It Pays To Increase Your Word Power

If you are planning to introduce the phrase “let the cat out of the bag” into a conversation, you can give your words a weightier punch by having a bag with a cat in it, ready to be released at the right moment. This is a variant on the argument from demonstration, and when we are looking at methods of adding heft to what we say, it can be very effective.

The technique is simple. First, obtain a cat. The standard domestic moggy will suffice, and you can pick one up from an animal shelter or pet shop. I do not recommend abducting one while it is dozing in the sunlight on the windowsill of a happy family home, for that would be very wrong of you, and though you probably would not be sent to prison, a black stain would be seared upon your immortal soul for the crime of causing misery to blameless citizens, leaving bereft infants sobbing into their pillows as they spend fitful nights lamenting the loss of Tiddles. Make a note of that, in case you are tempted to cut corners and go out marauding, on the lookout for the first cat to cross your path.

Choosing a bag is slightly more problematic, but only if you are dim. Clearly the bag must be big enough for the cat to fit inside it, and it must have some form of clasp or seal. If you have not grasped that much, go and get your brain hardened up at a cranial integument-stiffening facility and come back when you are less of a fool. The rest of you will have gathered that, as long as it meets the above provisos, pretty much any bag will do. It is unwise to spend excessively on some kind of designer handbag, a choice you might make if you are an oligarch or a plutocrat. Even if you have the riches of Croesus, there are much more constructive uses for your money, such as donating goodly sums to a charitable fund for out of print pamphleteers. Incidentally, the act of making such a donation is guaranteed to remove from your immortal soul any black stains or other besmirchments with which it has been seared or smeared, so listen up! I am not suggesting that by handing your money over to an impecunious scribbler you are thereby excused snatching a cherished family pet from its windowsill slumber, so don’t go thinking you can weigh the evil act against the good. Anyway, just get the damned bag and put the lawfully-obtained cat into it. Simply pick up the cat, put it in the bag, and use the fastening mechanism, whatsoever it may be, to ensure the cat stays put until you are ready.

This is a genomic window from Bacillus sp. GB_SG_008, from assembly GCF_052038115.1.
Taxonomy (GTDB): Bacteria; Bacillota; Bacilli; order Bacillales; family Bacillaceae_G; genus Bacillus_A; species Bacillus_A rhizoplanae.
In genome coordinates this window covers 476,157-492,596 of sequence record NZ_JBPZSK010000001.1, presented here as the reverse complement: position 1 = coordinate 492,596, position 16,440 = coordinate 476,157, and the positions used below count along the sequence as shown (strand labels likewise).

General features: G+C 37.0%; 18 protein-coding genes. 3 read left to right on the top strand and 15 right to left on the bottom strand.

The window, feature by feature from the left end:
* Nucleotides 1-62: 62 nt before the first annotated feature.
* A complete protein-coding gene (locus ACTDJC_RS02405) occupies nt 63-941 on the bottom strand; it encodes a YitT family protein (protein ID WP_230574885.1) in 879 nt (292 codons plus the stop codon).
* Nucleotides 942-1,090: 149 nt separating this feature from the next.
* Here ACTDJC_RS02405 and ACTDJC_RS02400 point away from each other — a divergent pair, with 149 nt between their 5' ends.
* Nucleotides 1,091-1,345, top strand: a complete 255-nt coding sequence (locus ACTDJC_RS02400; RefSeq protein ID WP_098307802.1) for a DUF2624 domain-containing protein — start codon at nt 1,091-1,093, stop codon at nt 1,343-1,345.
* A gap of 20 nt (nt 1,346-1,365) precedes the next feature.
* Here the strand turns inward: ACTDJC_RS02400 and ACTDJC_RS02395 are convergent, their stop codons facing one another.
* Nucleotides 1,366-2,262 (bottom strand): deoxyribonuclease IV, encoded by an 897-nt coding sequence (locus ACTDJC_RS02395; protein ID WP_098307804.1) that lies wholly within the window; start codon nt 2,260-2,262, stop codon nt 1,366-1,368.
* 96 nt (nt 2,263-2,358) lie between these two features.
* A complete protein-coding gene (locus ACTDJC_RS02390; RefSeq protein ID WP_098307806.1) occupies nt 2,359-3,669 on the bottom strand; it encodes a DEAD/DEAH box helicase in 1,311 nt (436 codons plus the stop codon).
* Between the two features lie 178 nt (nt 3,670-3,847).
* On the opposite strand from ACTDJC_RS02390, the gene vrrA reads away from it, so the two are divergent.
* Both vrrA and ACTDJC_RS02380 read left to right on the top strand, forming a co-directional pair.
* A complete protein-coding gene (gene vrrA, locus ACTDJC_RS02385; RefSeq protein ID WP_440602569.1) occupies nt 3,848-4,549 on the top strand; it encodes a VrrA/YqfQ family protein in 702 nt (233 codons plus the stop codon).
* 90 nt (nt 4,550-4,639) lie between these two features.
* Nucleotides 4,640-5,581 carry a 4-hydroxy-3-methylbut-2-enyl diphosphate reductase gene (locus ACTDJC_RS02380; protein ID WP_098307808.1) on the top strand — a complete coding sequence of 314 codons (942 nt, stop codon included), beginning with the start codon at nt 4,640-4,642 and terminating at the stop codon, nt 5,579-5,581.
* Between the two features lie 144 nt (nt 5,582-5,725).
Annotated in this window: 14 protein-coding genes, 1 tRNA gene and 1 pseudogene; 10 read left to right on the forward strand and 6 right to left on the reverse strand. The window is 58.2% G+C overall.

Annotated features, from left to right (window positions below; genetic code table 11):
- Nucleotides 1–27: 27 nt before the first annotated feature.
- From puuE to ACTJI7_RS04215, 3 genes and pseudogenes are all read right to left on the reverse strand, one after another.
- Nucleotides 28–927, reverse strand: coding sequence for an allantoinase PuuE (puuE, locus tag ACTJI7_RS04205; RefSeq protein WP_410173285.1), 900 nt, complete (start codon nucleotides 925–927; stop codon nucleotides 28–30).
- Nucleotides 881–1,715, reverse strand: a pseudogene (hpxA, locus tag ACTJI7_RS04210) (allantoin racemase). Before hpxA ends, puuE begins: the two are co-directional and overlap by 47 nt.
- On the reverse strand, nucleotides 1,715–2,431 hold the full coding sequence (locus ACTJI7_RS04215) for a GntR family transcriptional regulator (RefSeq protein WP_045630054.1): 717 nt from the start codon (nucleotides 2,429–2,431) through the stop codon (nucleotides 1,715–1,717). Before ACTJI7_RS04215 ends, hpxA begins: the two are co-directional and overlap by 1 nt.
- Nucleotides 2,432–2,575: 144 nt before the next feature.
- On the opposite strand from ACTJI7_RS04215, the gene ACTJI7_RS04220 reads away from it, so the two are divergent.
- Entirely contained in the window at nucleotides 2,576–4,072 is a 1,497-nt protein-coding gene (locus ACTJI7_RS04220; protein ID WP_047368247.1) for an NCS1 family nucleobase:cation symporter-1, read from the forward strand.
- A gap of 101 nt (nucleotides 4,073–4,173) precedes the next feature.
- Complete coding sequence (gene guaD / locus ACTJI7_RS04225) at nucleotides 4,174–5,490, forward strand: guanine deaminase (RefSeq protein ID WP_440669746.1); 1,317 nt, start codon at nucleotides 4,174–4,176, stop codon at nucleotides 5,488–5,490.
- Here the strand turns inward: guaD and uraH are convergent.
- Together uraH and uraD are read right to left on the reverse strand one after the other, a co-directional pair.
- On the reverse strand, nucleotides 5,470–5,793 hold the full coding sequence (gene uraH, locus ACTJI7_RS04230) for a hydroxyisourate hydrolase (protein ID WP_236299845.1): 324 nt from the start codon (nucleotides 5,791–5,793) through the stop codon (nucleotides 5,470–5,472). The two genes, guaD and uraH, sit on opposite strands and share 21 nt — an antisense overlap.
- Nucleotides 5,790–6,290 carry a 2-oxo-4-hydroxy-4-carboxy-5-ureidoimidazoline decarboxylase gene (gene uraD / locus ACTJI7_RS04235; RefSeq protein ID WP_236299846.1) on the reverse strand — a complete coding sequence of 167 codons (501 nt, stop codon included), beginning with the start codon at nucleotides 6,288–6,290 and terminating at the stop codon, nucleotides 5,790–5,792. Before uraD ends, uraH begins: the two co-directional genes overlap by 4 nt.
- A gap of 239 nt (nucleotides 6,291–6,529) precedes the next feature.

Let us leap forward in time to the exciting moment in the conversation that all this is leading up to. You are sitting in an armchair. The bag with the cat in it is on your lap. To add a vivid if unnecessary detail, let us picture your interlocutor, looming over you, standing at the fireplace, stabbing the air with his pipe as he speaks. “Blah blah blah,” he says. His words are unimportant in this context, for all our attention is rightly upon you – you who have learned that it pays to increase your word power. “Blah blah blah,” he continues, seemingly unstoppable, until he pauses to take a puff of his pipe, aglow with expensive Montenegrin tobacco obtainable only through a specialist supplier in the most exclusive quarter of your city. You take the opportunity of his brief silence to say, “Ha! That’s let the cat out of the bag!” and as you crow the words, you unfasten the bag and let the cat out of it. Quod erat demonstrandum.

This ploy will work on a handful of occasions, after which it begins to lose its effectiveness. Thereafter, both the bag and the cat will need to be given new purposes in your life. You can use the bag to haul potatoes back from market, or to place as a hood over the head of any hostage you see fit to take, if you are that way inclined. As for the cat, it will be happy with regular bowls of milk and a supply of maimed but still-living field mice or small birds. 

One thought on “It Pays To Increase Your Word Power

  1. I suggest introducing variety to the proceedings (not to mention avoiding waste) by using the same cat for the demonstration of other proverbs, metaphors, and figures of speech. To wit:
    “Let us not upset the apple cat”
    (Cat to be balanced upon a Bramley apple, or vice versa)
    “Like a cat upon a hot tin Ruth”
    (Cat to be balanced upon a tin toy Ruth Kelly automaton)
    “There is more than one way to skim a cat”
    (Cat to be conveyed sideways across the surface of a tub of water)
    “A cat has nine limes”
    (9 limes to be attached to the cat by means of fruiterer’s adhesive)

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